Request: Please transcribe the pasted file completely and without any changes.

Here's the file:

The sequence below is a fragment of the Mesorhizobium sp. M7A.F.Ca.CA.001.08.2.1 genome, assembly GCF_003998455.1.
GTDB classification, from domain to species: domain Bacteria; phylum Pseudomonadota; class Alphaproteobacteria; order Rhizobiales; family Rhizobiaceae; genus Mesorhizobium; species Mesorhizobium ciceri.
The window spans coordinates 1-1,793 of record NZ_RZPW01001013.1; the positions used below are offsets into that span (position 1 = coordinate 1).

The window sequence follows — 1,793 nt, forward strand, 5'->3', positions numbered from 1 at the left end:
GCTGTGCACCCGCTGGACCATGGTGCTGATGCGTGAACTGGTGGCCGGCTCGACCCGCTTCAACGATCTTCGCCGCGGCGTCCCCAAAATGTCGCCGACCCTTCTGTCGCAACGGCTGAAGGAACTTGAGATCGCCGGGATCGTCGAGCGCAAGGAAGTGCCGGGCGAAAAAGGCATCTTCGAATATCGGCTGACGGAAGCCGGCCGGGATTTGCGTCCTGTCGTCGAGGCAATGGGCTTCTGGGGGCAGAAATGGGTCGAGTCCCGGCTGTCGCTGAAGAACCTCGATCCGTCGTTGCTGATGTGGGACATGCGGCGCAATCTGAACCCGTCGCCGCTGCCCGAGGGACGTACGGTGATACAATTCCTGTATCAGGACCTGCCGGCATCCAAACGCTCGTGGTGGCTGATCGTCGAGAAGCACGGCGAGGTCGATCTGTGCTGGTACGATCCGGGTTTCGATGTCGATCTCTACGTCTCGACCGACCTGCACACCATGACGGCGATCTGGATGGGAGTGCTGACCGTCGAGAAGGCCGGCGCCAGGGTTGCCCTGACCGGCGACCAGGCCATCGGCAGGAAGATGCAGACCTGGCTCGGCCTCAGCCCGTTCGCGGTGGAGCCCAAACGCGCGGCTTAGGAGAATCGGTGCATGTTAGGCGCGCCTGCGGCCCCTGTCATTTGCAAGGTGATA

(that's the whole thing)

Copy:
The sequence below is a fragment of the Mesorhizobium sp. M7A.F.Ca.CA.001.08.2.1 genome, assembly GCF_003998455.1.
GTDB classification, from domain to species: domain Bacteria; phylum Pseudomonadota; class Alphaproteobacteria; order Rhizobiales; family Rhizobiaceae; genus Mesorhizobium; species Mesorhizobium ciceri.
The window spans coordinates 1-1,793 of record NZ_RZPW01001013.1; the positions used below are offsets into that span (position 1 = coordinate 1).

The window sequence follows — 1,793 nt, forward strand, 5'->3', positions numbered from 1 at the left end:
GCTGTGCACCCGCTGGACCATGGTGCTGATGCGTGAACTGGTGGCCGGCTCGACCCGCTTCAACGATCTTCGCCGCGGCGTCCCCAAAATGTCGCCGACCCTTCTGTCGCAACGGCTGAAGGAACTTGAGATCGCCGGGATCGTCGAGCGCAAGGAAGTGCCGGGCGAAAAAGGCATCTTCGAATATCGGCTGACGGAAGCCGGCCGGGATTTGCGTCCTGTCGTCGAGGCAATGGGCTTCTGGGGGCAGAAATGGGTCGAGTCCCGGCTGTCGCTGAAGAACCTCGATCCGTCGTTGCTGATGTGGGACATGCGGCGCAATCTGAACCCGTCGCCGCTGCCCGAGGGACGTACGGTGATACAATTCCTGTATCAGGACCTGCCGGCATCCAAACGCTCGTGGTGGCTGATCGTCGAGAAGCACGGCGAGGTCGATCTGTGCTGGTACGATCCGGGTTTCGATGTCGATCTCTACGTCTCGACCGACCTGCACACCATGACGGCGATCTGGATGGGAGTGCTGACCGTCGAGAAGGCCGGCGCCAGGGTTGCCCTGACCGGCGACCAGGCCATCGGCAGGAAGATGCAGACCTGGCTCGGCCTCAGCCCGTTCGCGGTGGAGCCCAAACGCGCGGCTTAGGAGAATCGGTGCATGTTAGGCGCGCCTGCGGCCCCTGTCATTTGCAAGGTGATA